As for PET films there are some “write-on film“ for overhead projection, mine are from FOLEX. They're “crystal“ clear. They obviously accept certain types of gelatin. For example, Aldrich's 300 bloom swine gelatin proofed to stick well on this type of film. The layers well survived Neutol development and EDTA bleaching.

  9. #9
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    Bill,
    I think glass is magic, too. I just recently found out that scientists still aren't exactly sure what the physics of glass are. Too cool. And beautiful, and clear, and cheap, and almost certainly available for the rest of my emulsion-making days. But, I also agree with Kal. Melenex removes some of the initial hurdles of working with dry plates. It gives people time to collect holders and big cameras. Unfortunately, Jim's supply, now at the Formulary, is limited. I just hope it hooks a whole bunch of people on making emulsions before it runs out Beautiful glass will be there when it does. There might even be a new source of subbed film.

    Holgram,
    Thank you for the thoughts on pre-treating film. I have trying out your ideas on my ToDo list, but I'd love to see you get to it first and tell us all about it. Are you currently making emulsions or planning on it? You would certainly make some great contributions to the field.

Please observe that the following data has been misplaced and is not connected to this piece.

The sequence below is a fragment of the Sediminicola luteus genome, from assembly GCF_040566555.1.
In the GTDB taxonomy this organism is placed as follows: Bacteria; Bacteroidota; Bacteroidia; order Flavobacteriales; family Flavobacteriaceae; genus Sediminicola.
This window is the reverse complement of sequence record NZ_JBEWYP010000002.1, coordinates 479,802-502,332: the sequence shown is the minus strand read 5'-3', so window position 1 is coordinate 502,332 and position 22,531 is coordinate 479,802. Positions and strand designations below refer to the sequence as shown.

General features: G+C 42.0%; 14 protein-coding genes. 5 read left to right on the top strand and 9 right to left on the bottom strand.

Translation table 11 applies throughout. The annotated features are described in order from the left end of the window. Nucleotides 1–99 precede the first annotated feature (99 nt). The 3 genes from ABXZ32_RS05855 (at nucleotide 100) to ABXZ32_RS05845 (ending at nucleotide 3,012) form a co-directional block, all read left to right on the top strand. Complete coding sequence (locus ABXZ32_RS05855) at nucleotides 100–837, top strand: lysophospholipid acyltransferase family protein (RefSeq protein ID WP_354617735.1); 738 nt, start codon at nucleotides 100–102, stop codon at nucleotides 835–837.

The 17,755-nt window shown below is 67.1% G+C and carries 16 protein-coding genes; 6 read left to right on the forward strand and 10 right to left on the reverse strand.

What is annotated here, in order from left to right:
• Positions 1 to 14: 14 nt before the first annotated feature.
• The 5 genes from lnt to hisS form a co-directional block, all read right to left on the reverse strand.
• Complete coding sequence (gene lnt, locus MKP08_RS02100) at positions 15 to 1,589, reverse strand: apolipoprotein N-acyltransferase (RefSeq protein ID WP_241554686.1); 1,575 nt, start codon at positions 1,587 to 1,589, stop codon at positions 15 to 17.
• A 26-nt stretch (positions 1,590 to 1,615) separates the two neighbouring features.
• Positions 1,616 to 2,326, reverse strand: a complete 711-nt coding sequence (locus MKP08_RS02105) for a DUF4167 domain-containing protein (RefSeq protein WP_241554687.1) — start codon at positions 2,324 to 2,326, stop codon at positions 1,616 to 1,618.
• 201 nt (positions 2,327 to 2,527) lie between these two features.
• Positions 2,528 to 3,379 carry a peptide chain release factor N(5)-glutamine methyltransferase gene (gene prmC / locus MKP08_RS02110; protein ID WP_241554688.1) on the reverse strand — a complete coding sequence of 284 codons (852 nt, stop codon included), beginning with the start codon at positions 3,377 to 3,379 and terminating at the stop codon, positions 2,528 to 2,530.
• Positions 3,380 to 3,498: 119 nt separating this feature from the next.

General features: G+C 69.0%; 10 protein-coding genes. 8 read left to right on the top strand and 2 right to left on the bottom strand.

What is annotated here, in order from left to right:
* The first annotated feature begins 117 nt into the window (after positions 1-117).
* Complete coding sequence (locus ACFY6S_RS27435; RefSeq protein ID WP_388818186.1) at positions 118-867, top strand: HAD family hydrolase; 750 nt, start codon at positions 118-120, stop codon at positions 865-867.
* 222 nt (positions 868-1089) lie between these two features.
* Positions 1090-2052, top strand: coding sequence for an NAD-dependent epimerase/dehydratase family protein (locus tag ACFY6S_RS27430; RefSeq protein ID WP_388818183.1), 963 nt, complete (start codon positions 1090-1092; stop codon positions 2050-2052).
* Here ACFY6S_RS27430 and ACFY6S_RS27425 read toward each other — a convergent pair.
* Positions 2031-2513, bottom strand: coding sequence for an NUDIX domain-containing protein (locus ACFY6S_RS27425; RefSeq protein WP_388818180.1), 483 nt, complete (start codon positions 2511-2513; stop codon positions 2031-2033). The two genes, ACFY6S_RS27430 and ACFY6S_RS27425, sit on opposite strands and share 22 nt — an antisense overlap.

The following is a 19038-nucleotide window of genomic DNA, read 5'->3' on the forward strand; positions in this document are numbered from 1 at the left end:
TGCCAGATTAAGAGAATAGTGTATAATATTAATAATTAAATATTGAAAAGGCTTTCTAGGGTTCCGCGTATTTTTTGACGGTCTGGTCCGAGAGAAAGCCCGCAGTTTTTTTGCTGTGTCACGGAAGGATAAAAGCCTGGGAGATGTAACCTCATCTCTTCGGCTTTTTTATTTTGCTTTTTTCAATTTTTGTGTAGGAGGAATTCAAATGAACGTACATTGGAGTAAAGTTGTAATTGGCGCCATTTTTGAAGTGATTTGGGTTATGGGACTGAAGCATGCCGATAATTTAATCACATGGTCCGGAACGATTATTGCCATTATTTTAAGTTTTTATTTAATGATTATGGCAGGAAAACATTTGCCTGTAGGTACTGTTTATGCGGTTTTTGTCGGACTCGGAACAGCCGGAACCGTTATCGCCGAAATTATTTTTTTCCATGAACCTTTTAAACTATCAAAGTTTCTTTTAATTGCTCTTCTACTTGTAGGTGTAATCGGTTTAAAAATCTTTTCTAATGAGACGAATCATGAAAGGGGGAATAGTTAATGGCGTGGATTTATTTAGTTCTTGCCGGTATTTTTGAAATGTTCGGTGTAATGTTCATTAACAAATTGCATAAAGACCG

Denise

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    Quote Originally Posted by dwross View Post
    Holgram,
    Thank you for the thoughts on pre-treating film. I have trying out your ideas on my ToDo list, but I'd love to see you get to it first and tell us all about it. Are you currently making emulsions or planning on it? You would certainly make some great contributions to the field.

    Denise
    I actually did make some AgX emulsions I coated on PET film – very few on TAC also (It turned out to be difficult to get small quantities of TAC). One problem in the area I am interested in, holography, is that the usual PET (as well as a great many plastic) films are optically active, birefringent. They change linear to random polarization. This leads to severe “cosmetic“ defects on the holograms. Hence, PET film definitely is not my first choice. My assumption though was that for photographic applications this will not be of an issue.